The Paw Print
Last week’s issue of the Paw Print featured the new ASU rodeo team. There is, in fact, a history of rodeo at the University. In the 1960’s, there was also an established rodeo team at Adams State.
For a bit of background, the NIRA (National Intercollegiate Rodeo Association) was founded in Texas in 1948. The NIRA then expanded across the U.S. and into Canada. The schools responsible for the establishment of the NIRA were Sul Ross University and Texas A&M.
The Adams State Team belonged to the Mountain States section of the NIRA which included schools from Wyoming, Nebraska and Colorado. The Mountain States Section was considered one of the fastest growing sections in the nation and included 20 colleges and junior colleges.
From newspaper clippings on file at the Nielsen Library, it is clear that Adams States’ Rodeo Club hosted an annual rodeo from 1962-1968. This event was dubbed the ‘Top O’ the Nation Rodeo” and a total of 19 colleges came and competed in 1965. The best overall cowboy and cowgirl or “all-around” winners were presented with trophy saddles. The first rodeo was held in 1962 and was termed a “roaring success” by Jay Yount, the president of the rodeo club. The competition was held at the site of Colorado’s oldest Pro Rodeo, the San Luis Valley Ski Hi Stampede, in Monte Vista. An estimated crowd of around 2,000 spectators came to Monte Vista and witnessed the inaugural event.
There were, and still are, awards for the best team of the rodeo. This award goes to the school whose team members have the best combined overall performance. In 1967, the winners were the team members of Casper Junior College. The rodeos that Adams State hosted were an overall successful venture and were well received by the community. There were also community ties as is illustrated by the case of the Alspaugh/Honeycutt Families.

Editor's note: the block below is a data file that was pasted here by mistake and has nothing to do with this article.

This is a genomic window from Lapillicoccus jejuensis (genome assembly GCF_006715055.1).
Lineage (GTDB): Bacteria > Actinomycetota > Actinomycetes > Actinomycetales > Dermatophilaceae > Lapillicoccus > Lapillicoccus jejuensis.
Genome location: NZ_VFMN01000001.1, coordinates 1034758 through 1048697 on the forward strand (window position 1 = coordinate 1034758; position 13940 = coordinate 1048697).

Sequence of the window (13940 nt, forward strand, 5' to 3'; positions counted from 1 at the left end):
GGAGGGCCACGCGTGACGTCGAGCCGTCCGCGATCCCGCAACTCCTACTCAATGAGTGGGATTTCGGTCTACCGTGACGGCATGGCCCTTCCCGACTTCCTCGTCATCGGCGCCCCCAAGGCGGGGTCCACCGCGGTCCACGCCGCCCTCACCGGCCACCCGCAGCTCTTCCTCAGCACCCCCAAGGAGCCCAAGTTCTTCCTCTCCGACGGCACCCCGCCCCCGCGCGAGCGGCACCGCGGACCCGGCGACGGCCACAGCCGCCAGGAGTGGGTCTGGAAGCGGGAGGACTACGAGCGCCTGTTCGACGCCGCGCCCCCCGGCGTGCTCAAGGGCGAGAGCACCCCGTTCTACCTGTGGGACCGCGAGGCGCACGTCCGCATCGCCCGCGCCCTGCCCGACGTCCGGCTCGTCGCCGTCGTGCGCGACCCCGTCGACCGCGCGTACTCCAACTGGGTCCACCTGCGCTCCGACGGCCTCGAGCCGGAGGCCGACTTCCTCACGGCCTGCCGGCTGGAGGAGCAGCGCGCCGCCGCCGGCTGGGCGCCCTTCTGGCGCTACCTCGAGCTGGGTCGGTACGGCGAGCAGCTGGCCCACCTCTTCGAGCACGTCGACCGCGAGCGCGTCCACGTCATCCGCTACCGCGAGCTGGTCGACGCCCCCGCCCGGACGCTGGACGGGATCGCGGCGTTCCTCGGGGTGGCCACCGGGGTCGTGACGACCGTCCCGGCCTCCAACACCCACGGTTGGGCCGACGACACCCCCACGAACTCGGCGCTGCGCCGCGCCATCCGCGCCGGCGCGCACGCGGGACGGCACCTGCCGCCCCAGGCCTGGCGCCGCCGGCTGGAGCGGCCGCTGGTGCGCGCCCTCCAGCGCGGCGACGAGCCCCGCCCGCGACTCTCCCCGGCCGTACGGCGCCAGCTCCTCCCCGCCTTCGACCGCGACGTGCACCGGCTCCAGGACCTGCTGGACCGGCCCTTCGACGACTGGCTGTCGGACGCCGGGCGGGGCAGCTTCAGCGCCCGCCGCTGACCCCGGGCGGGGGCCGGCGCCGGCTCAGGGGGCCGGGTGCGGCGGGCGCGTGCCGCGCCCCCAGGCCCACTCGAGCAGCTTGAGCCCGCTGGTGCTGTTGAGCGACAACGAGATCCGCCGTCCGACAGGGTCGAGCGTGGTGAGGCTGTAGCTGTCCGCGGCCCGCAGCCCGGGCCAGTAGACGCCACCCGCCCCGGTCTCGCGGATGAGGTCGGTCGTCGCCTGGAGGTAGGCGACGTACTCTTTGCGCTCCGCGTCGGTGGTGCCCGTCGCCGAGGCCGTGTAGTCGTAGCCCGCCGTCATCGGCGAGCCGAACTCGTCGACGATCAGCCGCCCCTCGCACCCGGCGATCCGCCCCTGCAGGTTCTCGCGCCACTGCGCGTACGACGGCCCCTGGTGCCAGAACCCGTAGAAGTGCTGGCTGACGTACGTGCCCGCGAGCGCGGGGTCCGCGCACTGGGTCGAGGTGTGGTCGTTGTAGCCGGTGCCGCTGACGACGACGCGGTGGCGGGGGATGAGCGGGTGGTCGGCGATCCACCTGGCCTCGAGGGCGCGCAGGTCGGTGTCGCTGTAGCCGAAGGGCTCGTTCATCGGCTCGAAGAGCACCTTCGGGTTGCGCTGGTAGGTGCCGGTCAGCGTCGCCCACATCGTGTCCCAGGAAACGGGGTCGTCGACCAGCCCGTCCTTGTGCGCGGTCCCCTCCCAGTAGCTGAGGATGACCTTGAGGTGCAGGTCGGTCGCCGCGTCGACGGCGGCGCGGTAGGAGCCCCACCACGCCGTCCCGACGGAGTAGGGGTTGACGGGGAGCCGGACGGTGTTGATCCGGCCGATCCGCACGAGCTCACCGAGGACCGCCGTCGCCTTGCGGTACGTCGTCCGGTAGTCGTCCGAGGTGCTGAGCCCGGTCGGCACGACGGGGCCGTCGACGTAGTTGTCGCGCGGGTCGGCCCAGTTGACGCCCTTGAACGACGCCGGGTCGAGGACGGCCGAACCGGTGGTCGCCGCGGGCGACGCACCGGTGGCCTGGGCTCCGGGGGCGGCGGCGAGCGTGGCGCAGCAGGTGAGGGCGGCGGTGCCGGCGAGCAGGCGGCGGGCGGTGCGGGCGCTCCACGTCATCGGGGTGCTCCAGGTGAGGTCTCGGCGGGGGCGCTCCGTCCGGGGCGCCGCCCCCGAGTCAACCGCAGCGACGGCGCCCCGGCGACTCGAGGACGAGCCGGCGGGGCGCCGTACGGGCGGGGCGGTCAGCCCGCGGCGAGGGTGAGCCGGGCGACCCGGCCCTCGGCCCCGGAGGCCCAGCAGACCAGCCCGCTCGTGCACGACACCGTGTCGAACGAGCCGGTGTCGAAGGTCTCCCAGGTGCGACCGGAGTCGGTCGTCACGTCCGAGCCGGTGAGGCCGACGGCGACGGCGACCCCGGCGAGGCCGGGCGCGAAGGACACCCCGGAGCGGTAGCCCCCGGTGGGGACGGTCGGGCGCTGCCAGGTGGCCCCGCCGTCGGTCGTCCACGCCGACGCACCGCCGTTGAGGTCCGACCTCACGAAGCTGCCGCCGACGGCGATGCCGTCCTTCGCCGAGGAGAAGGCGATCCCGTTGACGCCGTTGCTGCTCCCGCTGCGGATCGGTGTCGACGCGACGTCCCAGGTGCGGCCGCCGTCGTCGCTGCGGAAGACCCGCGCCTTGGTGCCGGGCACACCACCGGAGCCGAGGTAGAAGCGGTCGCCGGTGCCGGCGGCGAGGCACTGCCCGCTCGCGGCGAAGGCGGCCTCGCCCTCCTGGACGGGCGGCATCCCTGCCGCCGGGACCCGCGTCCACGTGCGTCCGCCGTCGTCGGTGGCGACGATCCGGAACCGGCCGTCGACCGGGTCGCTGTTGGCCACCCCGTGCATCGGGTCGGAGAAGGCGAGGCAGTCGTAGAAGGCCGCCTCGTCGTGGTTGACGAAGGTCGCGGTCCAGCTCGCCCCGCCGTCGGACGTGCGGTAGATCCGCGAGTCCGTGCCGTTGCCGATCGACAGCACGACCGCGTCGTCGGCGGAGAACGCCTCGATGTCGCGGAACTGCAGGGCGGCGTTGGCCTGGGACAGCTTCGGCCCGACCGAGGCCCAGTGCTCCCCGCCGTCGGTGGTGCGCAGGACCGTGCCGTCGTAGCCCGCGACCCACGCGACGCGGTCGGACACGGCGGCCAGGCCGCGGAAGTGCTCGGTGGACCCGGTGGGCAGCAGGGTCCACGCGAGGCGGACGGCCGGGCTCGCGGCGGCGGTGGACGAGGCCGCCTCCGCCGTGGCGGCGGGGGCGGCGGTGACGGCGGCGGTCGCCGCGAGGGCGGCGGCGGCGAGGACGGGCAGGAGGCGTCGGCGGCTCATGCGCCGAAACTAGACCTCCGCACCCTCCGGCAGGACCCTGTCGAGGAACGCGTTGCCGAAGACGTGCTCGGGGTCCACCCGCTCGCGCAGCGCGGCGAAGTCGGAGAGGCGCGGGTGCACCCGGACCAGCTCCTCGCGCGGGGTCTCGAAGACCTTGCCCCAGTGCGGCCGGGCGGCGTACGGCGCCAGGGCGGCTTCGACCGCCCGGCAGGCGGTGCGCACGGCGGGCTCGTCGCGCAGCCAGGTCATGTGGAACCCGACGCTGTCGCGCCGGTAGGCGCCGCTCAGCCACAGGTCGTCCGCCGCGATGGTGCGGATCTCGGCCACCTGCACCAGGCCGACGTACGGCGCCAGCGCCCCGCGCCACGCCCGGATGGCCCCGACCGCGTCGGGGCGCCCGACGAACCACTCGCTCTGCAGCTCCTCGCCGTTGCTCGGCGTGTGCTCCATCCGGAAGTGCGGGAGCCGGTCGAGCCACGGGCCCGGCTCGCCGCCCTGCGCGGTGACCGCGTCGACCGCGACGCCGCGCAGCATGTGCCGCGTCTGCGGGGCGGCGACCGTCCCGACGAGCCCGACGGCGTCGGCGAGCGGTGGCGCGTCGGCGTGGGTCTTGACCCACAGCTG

For the 1963 rodeo, the provider of the stock for the events, better known as the stock contractor, was Walt Alspaugh, who was the father of Virginia Honeycutt. Honeycutt was married to Roy Honeycutt of Alamosa’s own famous Honeycutt Rodeo Inc. This helped mark the beginning of the legacy of a family business, which continues to this day for the Honeycutt family.
Another aspect of rodeo is that individual committees chose ambassadors for their organization. This is usually done by holding a royalty contest/pageant. A queen or princess or both, along with attendants, are chosen. The “Top O’ the Nation” Rodeo was no different. In 1967, Sue Martin was crowned queen for Adams State and represented “Top O’ the Nation Rodeo” in Sacramento, Calif., competing for the title of queen of the National Intercollegiate Rodeo Association.
While a new team is starting it’s story, the sport of rodeo is nothing new to Adams State, Alamosa, and the San Luis Valley. The establishment of rodeo in Alamosa is still seen clearly today through the Honeycutt family and the Alamosa Roundup, but it all began in part because of the college rodeo hosted right here in the San Luis Valley. This is a rodeo history that this community can be proud of.
Correction: Credit for last week’s rodeo team photo goes to Kassie Howard.